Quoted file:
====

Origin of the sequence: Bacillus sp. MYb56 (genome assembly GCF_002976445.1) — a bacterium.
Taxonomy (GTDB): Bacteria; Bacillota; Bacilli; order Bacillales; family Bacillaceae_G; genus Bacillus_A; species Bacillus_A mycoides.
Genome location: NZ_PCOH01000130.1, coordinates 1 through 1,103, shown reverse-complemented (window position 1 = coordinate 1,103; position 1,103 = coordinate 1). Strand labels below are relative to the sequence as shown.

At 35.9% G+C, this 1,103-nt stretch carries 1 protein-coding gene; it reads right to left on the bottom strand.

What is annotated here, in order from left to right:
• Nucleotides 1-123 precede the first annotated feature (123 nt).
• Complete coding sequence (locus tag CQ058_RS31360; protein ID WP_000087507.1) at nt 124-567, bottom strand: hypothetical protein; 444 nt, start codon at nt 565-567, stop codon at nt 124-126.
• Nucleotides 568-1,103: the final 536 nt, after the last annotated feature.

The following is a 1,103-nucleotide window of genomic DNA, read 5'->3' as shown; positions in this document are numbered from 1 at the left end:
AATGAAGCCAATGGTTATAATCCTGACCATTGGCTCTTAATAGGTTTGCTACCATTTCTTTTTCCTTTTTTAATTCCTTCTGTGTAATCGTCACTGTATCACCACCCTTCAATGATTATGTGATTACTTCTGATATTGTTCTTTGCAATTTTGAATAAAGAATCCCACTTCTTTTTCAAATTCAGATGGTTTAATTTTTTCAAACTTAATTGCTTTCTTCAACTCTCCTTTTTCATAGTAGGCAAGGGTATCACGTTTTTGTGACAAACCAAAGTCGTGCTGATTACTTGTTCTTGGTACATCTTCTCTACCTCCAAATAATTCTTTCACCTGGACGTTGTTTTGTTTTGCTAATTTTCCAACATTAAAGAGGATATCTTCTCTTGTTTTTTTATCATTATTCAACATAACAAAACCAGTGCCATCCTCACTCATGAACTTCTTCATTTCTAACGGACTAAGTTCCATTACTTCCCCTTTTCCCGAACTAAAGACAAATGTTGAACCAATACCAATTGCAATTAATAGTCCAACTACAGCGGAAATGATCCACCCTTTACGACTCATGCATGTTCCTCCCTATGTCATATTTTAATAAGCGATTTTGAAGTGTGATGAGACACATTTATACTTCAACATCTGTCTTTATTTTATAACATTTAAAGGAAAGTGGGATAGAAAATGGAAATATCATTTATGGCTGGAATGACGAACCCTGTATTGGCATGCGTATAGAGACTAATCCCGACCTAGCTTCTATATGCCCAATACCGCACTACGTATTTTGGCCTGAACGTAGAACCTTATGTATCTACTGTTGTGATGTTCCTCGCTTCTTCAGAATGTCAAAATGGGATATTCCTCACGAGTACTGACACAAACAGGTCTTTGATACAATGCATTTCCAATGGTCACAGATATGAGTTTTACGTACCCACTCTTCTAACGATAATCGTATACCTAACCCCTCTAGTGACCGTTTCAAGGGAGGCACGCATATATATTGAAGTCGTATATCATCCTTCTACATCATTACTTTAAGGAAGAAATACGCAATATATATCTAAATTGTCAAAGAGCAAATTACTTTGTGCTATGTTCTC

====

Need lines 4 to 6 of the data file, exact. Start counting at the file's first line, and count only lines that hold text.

At 35.9% G+C, this 1,103-nt stretch carries 1 protein-coding gene; it reads right to left on the bottom strand.

What is annotated here, in order from left to right:
• Nucleotides 1-123 precede the first annotated feature (123 nt).